Facebook on Wednesday said it will block news content from being read and shared on its platform in Australia, drawing a line in the sand against a proposed Australian law that would require it and Google to pay the country’s news publishers for content.
The move stands in contrast to a recent trend among other tech giants, who have begun to negotiate with news outlets after years of being blamed for decimating their businesses by luring away advertisers.
The proposed law would effectively force Google and Facebook to strike deals with Australia’s media companies or have fees set for them.
Facebook said the proposed legislation (quote) “fundamentally misunderstands” the relationship between itself and publishers, arguing that news outlets voluntarily post their article links on Facebook, which allows them to sell more subscriptions, grow their audiences and increase advertising revenue.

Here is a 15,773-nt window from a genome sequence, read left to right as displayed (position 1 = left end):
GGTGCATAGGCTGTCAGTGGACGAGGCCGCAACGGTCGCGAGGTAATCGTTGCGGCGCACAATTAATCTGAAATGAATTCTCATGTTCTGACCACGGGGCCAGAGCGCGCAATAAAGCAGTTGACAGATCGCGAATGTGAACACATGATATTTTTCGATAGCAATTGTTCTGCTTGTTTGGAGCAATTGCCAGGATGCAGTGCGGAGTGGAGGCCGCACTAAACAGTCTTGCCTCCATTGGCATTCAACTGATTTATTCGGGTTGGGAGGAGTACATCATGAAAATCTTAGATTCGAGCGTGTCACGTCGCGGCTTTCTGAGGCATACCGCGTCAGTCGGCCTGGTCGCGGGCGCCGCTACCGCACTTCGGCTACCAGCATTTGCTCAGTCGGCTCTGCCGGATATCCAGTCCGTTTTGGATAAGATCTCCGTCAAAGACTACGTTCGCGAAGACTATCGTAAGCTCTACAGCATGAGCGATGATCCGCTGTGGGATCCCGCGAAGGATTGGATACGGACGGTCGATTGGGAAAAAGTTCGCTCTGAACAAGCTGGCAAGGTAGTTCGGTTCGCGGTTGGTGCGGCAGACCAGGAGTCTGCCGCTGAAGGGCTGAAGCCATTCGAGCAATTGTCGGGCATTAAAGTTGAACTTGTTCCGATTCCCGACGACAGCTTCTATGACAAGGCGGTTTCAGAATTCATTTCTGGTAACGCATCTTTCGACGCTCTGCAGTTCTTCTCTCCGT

Google has sided with Facebook, and threatened to shut down its search engine in Australia to avoid what it called “unworkable” content laws - even as it has secured deals with publishers in the U.K., Germany, France and other countries for its new curated Google News Showcase product.
On Wednesday, Google reached a landmark global deal with Rupert Murdoch’s News Corp, owner of the Wall Street Journal and two-thirds of Australia’s major city newspapers, to develop a subscription platform and share advertising revenue.
Facebook, which has long been criticized for allowing misinformation to flourish on its platforms, now finds itself in a peculiar position of also blocking the news media that has provided a fact check on false content.
The Australian government said it plans to vote on the legislation in the coming weeks.